Alison Hobbs, director of Student Accessibility Services (SAS) at Franklin & Marshall College, said that for nondisabled people to understand the experiences of of those who are disabled is to consider the daily challenges they face.
“To be generous in perspective, you have to put yourself in someone else’s shoes, and ask, 'How would this work for me?' Whether it’s to do with education, physical access, or anything else,” Hobbs said.
On March 24, F&M's Women’s, Gender and Sexuality Studies (WGSS) program and SAS will bring the first "Disability Studies Symposium" to campus with a program to enhance understanding and critical analysis of disability as a form of diversity.
“Our students face expectations,” Hobbs said. “There’s the expectation that you get up, go to classes and attend all of them, and do your work without the probing of how you will do these things. It’s expected they occur. And when they don’t, we have problems.”
With support from the Andrew W. Mellon Foundation, the symposium is organized by Hobbs, Maria Mitchell, professor of history and chair of WGSS, and Meg Day, assistant professor of English. A group of students also contributes to the planning team.
“Often people think of disability as physical, and while there are those with physical disabilities at F&M, the majority of disabled folks here might have anxiety, ADHD, or other things you can’t see,” said E Marcovitz, a sophomore WGSS and sociology joint major from Owings Mills, Md.
According to Hobbs, 408 F&M students, or 17 percent of the campus, are registered with her office. Most of them have learning disabilities or medical and psychiatric conditions.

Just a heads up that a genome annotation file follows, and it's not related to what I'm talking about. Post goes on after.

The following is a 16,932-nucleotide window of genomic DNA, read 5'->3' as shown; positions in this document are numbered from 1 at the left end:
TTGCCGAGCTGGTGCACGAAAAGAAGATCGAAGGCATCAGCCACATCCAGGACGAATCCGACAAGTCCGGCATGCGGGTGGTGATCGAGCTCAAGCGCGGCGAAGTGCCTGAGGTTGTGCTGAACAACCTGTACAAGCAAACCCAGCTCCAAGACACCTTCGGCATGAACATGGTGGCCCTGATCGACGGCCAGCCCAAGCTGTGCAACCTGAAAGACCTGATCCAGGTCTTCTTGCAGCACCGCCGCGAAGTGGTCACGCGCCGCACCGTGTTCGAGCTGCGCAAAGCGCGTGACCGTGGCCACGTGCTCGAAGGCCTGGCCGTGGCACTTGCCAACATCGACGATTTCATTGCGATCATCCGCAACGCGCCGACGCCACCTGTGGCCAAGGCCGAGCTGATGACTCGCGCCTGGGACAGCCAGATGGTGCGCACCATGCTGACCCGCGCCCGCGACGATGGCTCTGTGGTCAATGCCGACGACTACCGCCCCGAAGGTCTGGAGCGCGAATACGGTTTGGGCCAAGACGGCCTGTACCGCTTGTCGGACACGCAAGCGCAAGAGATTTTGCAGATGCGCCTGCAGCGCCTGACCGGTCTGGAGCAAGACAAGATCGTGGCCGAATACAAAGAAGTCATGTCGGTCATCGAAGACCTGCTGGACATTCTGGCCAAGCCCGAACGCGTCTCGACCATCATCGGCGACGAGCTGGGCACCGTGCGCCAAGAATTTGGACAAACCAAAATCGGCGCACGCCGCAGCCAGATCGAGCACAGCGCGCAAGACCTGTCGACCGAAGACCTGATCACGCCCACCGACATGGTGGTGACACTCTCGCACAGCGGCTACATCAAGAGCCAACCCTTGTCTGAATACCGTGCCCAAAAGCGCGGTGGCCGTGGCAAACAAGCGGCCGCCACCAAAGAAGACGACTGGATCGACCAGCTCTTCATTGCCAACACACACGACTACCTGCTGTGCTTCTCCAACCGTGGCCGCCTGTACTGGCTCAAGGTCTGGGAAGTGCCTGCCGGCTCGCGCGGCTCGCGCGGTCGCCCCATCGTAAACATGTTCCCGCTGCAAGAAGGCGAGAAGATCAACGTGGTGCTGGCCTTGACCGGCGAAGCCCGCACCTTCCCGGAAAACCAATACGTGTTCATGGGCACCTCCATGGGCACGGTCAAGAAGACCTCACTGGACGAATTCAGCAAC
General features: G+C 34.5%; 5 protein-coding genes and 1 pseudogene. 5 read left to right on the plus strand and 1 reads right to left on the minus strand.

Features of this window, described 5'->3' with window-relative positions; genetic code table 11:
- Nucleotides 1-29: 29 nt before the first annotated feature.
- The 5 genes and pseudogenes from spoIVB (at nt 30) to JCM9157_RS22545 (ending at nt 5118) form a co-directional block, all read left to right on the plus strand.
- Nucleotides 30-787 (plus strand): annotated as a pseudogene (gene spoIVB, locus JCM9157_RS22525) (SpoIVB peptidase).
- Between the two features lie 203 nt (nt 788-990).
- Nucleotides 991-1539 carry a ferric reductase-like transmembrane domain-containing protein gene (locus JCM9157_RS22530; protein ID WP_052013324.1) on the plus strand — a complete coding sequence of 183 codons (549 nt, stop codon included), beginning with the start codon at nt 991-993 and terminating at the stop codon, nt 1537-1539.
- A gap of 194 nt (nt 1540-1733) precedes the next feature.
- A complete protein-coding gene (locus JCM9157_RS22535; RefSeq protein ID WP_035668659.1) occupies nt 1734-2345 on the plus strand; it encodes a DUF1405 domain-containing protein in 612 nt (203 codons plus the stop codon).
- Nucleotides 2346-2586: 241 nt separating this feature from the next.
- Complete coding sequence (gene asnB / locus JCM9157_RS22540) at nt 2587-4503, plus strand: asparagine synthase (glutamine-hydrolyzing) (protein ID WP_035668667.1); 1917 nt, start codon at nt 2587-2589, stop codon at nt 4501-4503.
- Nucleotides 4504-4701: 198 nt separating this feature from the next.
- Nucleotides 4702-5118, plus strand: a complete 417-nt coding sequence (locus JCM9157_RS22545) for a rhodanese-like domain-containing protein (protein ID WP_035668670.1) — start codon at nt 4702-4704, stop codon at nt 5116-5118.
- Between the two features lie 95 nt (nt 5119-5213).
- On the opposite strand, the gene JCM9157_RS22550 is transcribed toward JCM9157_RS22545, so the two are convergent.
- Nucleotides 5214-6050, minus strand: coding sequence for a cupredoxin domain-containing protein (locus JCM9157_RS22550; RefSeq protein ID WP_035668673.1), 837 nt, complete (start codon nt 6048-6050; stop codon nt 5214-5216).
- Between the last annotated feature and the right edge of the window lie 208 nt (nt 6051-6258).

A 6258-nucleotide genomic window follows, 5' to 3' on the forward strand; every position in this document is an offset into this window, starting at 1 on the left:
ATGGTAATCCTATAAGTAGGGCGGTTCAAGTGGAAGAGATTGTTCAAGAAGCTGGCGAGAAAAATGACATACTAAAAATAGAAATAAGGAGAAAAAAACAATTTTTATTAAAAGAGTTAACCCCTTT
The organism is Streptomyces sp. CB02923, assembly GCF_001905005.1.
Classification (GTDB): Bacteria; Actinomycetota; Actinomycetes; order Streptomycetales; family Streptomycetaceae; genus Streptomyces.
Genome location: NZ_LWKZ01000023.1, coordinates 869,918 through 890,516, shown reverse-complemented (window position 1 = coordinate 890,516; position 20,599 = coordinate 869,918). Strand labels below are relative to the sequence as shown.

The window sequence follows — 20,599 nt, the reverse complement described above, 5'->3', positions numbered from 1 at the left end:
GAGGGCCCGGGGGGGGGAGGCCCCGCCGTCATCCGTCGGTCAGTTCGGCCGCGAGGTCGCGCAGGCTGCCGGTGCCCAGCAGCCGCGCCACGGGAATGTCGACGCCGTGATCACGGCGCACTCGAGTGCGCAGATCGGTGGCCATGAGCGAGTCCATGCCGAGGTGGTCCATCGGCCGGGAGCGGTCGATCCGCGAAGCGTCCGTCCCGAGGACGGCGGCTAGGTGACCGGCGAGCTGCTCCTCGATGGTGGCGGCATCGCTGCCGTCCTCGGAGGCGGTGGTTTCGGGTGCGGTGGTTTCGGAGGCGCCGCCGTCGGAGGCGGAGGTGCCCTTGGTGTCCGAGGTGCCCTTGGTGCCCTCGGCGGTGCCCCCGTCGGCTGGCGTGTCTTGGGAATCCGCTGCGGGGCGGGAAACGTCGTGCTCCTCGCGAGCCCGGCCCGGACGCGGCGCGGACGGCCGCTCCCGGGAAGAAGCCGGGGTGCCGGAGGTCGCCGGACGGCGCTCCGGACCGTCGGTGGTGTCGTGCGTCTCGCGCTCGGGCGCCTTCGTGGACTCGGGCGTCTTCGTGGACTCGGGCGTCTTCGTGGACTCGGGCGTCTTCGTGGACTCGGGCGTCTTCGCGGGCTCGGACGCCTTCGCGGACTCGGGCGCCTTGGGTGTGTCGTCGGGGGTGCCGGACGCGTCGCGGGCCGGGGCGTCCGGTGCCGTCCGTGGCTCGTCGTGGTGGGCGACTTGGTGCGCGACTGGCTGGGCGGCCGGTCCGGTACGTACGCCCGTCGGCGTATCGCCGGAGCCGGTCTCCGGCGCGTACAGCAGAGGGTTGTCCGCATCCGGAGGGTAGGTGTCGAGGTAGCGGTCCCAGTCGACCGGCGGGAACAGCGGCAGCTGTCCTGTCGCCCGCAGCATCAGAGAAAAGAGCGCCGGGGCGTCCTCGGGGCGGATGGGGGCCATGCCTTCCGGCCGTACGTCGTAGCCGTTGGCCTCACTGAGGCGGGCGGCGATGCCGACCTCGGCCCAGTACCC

“There are more students registered with us than there are international students on campus. That’s surprising for a number of people," Hobbs said. "But it shouldn’t be — roughly 20 percent of students nationwide have some kind of learning disability. I’m happy we’re near that mark because it tells me that we’re closer to reaching all the students that need our services.”
Keynote speaker Sharon Barnartt, professor of sociology at Gallaudet University, will address the scholarship in disability studies.
“It’s a field that intersects and overlaps with numerous others, including sociology, American studies, psychology and literature, but that has its own identity, literature and theories,” Mitchell said. “Our scholarship is not disconnected from the politics of the everyday. Disability studies is important intellectually, but it also matters in a very real way for people who connect to the disabled community.”
At the symposium, Hobbs will discuss accessibility, resources and services with Devon Grant, executive director of Pennsylvania Gov. Tom Wolf's cabinet and advisory committee for people with disabilities. Six students will share their experiences with disabilities in the classroom and in social life on campus.
“Accessibility benefits everyone,” Marcovitz said. “For example, if a professor is playing a video during class, closed captioning doesn’t only help deaf and hard of hearing folks, it’s also helpful for those for whom English isn’t their first language, or for people who get distracted easily.”
“I want the word ‘ableism’ in people’s mouths,” said Day. “I want for folks to know themselves as disabled or nondisabled, and interrogate that and carry it with them.”
“It’s important for people to know that disability isn’t about an individual person’s problem. It’s about a society that doesn’t allow for space for all people,” Marcovitz said. “If you’re interacting with someone with a mobility device, you think of what they might need to enter the classroom. If you can’t see the disability, how are you supposed to know what that person needs?”
The symposium invites students, faculty and professional staff to engage intellectually with the category of disability and to educate campus members about access challenges and accommodations for affected students.
“We’re hopeful that campus members will come," Mitchell said. "All of us interact with members of the disability community and could at any point become disabled ourselves.”
The Disability Studies Symposium will take place Saturday, March 24, from 9 a.m. to 1 p.m. at Stahr Auditorium on the first floor of Stager Hall. Lunch and ASL interpretation provided. Open to all members of the Franklin & Marshall community.